A type of cell overlooked by scientists appears to play a critical role in preventing osteoporosis, a condition that affects an estimated 25 million women in the United States.
The discovery, the scientists say, should raise the research profile of the cells, called preosteoclasts. It also explains the success of an experimental osteoporosis drug that has had promising results in clinical trials.
A summary of the new research, conducted using mice with a bone condition similar to osteoporosis, has been published in the journal Nature Medicine.
“We didn’t know that the drug affects preosteoclasts, nor did we understand how important preosteoclasts are in maintaining healthy bones,” says study leader Xu Cao, professor of orthopedic surgery at the Johns Hopkins University School of Medicine. “Now drug companies hoping to reverse osteoporosis can look for even more drugs that make use of and target these interesting cells.”
Calcium and bones
The bones of mice, people, and all land animals are not only necessary for strength and structure, but also as warehouses for calcium. Cells throughout the body use the chemical element continuously for everyday tasks like cell-to-cell communication, muscle strength, and even embryo fertilization and hormone balance.
Calcium is taken from digested food and stored in semi-hollow spaces inside bones. To access the stored calcium, the inner bone goes through a process called resorption, in which cells called osteoclasts attach to the bone and dissolve the calcium and other stored minerals.
Specialized blood vessels nearby pick up the calcium and send it throughout the body. They also bring in nutrients needed for new bone formation.
Under normal conditions, bone resorption is carefully balanced with bone rebuilding to maintain bone strength. But in women who have entered menopause, decreases in estrogen can cause bone resorption to outpace bone rebuilding, leading to osteoporosis and frequent bone breaks.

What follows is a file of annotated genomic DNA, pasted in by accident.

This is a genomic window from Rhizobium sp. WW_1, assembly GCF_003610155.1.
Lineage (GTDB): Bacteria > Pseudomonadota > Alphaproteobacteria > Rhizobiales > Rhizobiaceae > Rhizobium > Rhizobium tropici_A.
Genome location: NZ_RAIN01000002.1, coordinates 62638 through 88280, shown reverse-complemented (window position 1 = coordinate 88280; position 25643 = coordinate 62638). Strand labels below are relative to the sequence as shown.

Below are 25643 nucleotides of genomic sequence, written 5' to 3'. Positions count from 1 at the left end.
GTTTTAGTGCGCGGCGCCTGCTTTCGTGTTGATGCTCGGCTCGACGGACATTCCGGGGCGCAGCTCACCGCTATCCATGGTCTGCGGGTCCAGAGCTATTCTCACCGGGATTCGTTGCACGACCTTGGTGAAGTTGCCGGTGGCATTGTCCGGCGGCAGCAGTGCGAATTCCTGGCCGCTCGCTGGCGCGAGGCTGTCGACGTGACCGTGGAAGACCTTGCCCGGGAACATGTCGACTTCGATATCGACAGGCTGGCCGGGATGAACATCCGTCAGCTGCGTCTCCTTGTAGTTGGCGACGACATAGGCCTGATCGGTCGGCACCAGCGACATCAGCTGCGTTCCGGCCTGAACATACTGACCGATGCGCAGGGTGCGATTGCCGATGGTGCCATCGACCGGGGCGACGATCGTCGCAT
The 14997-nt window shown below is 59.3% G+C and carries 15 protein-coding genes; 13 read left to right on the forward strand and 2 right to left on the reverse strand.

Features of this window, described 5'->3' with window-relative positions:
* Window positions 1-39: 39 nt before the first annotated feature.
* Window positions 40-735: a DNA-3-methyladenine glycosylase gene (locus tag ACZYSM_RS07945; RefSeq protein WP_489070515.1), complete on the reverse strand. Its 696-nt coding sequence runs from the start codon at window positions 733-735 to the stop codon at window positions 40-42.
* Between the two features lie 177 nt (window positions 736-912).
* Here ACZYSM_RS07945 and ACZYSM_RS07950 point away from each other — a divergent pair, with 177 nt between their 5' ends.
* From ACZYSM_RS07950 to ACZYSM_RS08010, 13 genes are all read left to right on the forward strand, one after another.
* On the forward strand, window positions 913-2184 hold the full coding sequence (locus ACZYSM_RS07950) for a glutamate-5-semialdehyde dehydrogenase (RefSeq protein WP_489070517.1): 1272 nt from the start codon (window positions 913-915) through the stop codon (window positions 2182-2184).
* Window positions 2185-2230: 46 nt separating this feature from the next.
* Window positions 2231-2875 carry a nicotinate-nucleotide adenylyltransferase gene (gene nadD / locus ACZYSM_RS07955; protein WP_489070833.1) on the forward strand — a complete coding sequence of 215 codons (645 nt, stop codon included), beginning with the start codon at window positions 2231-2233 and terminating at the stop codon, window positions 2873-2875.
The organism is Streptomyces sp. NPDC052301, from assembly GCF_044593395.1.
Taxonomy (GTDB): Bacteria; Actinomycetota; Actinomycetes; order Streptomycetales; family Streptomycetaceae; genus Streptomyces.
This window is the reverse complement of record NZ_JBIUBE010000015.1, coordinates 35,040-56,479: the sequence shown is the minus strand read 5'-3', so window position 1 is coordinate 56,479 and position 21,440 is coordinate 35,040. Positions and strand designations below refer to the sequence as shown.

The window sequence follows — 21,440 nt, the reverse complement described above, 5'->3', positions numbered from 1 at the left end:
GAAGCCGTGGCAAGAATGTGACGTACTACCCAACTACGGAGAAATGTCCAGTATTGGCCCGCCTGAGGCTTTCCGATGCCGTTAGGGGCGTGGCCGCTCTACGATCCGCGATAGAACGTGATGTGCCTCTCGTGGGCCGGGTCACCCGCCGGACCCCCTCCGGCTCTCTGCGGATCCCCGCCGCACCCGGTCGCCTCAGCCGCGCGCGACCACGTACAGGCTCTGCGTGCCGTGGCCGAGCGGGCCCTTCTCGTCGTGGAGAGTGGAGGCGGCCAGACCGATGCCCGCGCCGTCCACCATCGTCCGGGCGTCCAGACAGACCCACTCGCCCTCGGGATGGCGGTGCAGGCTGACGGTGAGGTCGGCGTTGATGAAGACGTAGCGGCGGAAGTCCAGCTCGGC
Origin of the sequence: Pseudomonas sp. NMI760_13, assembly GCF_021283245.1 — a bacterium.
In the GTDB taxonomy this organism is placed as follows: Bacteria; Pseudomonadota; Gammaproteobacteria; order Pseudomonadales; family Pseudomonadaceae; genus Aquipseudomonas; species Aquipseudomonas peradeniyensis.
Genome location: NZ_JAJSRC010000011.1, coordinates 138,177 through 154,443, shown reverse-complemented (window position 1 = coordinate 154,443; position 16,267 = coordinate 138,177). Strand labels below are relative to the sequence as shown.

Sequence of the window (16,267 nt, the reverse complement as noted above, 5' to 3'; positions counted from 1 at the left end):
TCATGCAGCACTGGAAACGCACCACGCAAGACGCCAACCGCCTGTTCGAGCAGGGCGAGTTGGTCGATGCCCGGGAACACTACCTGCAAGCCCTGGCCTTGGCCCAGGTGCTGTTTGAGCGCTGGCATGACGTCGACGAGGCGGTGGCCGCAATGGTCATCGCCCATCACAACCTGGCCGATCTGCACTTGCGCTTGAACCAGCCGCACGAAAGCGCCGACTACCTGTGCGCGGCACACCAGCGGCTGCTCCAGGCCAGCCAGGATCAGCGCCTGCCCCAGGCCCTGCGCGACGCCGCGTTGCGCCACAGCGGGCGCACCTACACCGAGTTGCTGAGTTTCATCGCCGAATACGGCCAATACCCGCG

“Most osteoporosis drugs on the market slow down bone resorption but do nothing to encourage bone rebuilding,” Cao says.
Previous data, including that from early clinical trials in humans, indicated that the drug odanacatib decreases bone resorption by hobbling CTSK, one of the enzymes used to resorb bone. What came as a pleasant surprise was that the same drug also increased bone rebuilding. The question was: How?
Why preosteoclasts matter
To learn more, Cao and his team studied mice genetically engineered to have neither bone-dissolving osteoclasts nor their less-understood precursors, preosteoclasts. Though the inner bones of the mice were abnormal, as expected, the team also found that the outside layers of the bones were thin.
Moreover, the specialized blood vessels needed to transport bone-building supplies were in scarce supply, suggesting overall that osteoclasts and their precursors regulate bone building, not just bone resorption.
The team grew the two cell types separately in the laboratory and collected the liquid around them to test for proteins released by the cells. They found that preosteoclasts—but not mature osteoclasts—secrete a protein called PDGF-BB, a powerful attracter both of cells that make bone-building cells and those that make the specialized blood vessels.
As expected, when the preosteoclasts of mice were prevented from making PDGF-BB, the mice had weak bones.
“Before a new building is constructed, the roads have to be in place so that the materials and equipment can be brought in,” says Cao. “In a similar way, preosteoclasts call blood vessels into an area before bone-building cells begin to make new bone.”
Why the drug works
When mice were given an animal form of odanacatib, the numbers of their preosteoclasts and osteoclasts increased, and they secreted more PDGF-BB. The increased PDGF-BB brought in more cells for making blood vessels and bone, which led to more of the specialized blood vessels and thicker bones.
The drug appears to slow down the maturation of preosteoclasts, Cao says, lengthening the time they secrete PDGF-BB before becoming osteoclasts and restoring the balance between bone resorption and bone rebuilding.
Odanacatib is produced by Merck & Co. Inc. and has already gone through phase III clinical trials with good results, Cao says.
“It is unusual to see a single drug that decreases bone resorption and increases bone rebuilding at the same time,” Cao says. “Beyond that, we now know just how important preosteoclasts and PDGF-BB are to bone building, which is information we can use in designing future studies.”
The National Institute of Diabetes and Digestive and Kidney Disorders, the National Institute of Arthritis and Musculoskeletal and Skin Diseases, China’s National Science Fund for Distinguished Young Scientists, and Merck funded the research.
Source: Johns Hopkins